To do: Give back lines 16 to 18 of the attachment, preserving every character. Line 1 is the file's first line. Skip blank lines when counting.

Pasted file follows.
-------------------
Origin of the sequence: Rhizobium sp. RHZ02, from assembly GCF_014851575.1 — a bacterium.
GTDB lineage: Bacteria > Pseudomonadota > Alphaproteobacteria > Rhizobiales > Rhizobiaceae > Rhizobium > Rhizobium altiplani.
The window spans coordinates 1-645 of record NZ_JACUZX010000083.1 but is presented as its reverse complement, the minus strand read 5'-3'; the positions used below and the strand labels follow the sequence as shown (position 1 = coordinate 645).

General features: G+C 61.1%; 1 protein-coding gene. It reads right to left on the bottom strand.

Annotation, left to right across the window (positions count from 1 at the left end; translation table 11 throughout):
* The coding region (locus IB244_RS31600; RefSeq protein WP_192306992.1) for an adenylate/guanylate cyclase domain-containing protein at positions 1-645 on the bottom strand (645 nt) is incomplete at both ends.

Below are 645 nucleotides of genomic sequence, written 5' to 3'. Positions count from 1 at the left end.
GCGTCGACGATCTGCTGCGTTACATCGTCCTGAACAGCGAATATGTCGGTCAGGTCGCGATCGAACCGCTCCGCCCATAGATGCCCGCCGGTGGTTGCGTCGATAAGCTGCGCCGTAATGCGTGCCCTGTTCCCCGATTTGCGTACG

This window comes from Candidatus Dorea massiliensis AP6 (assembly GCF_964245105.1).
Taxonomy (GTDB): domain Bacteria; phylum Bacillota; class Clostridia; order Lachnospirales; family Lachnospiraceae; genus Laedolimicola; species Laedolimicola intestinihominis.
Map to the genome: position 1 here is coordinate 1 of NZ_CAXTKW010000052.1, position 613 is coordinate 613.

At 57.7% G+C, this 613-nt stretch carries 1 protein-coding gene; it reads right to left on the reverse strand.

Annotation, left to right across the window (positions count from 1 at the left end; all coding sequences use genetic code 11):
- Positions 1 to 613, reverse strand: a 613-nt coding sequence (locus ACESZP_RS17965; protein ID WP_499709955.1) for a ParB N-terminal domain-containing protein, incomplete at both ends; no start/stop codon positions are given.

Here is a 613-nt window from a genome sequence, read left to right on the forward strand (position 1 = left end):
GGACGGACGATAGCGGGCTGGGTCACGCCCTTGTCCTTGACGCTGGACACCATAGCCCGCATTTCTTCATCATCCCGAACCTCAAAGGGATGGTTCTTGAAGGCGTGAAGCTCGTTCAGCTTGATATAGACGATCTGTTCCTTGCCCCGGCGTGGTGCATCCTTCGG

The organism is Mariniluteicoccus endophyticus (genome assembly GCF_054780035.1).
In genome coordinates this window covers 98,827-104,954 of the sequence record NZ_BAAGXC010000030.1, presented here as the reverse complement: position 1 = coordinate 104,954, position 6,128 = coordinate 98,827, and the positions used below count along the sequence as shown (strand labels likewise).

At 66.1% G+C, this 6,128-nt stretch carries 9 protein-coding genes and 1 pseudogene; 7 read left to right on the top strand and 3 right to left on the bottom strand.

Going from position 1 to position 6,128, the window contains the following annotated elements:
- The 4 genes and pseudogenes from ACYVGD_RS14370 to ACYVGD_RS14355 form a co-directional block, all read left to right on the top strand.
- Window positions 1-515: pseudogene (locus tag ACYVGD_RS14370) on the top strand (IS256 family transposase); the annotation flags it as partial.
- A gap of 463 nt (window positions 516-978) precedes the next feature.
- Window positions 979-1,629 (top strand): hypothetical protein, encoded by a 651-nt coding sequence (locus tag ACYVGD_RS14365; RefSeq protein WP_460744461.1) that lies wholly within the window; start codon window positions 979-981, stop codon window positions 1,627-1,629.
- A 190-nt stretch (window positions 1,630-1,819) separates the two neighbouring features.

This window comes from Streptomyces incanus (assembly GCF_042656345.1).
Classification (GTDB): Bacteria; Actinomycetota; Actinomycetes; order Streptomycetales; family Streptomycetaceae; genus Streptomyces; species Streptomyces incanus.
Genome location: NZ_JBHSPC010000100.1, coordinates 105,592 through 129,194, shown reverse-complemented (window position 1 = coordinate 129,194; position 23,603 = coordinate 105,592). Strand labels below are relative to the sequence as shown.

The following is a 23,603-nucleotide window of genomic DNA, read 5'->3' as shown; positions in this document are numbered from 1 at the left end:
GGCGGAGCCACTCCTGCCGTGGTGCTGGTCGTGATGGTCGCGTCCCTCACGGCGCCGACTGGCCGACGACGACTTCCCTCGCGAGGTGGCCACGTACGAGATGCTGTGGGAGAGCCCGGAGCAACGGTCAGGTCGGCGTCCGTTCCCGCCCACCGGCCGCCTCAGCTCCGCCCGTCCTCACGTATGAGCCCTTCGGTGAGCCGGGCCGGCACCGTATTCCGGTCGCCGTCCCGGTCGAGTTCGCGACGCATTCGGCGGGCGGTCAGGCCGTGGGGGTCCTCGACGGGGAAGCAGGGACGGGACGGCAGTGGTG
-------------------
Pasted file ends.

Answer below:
GGACGGACGATAGCGGGCTGGGTCACGCCCTTGTCCTTGACGCTGGACACCATAGCCCGCATTTCTTCATCATCCCGAACCTCAAAGGGATGGTTCTTGAAGGCGTGAAGCTCGTTCAGCTTGATATAGACGATCTGTTCCTTGCCCCGGCGTGGTGCATCCTTCGG

The organism is Mariniluteicoccus endophyticus (genome assembly GCF_054780035.1).
In genome coordinates this window covers 98,827-104,954 of the sequence record NZ_BAAGXC010000030.1, presented here as the reverse complement: position 1 = coordinate 104,954, position 6,128 = coordinate 98,827, and the positions used below count along the sequence as shown (strand labels likewise).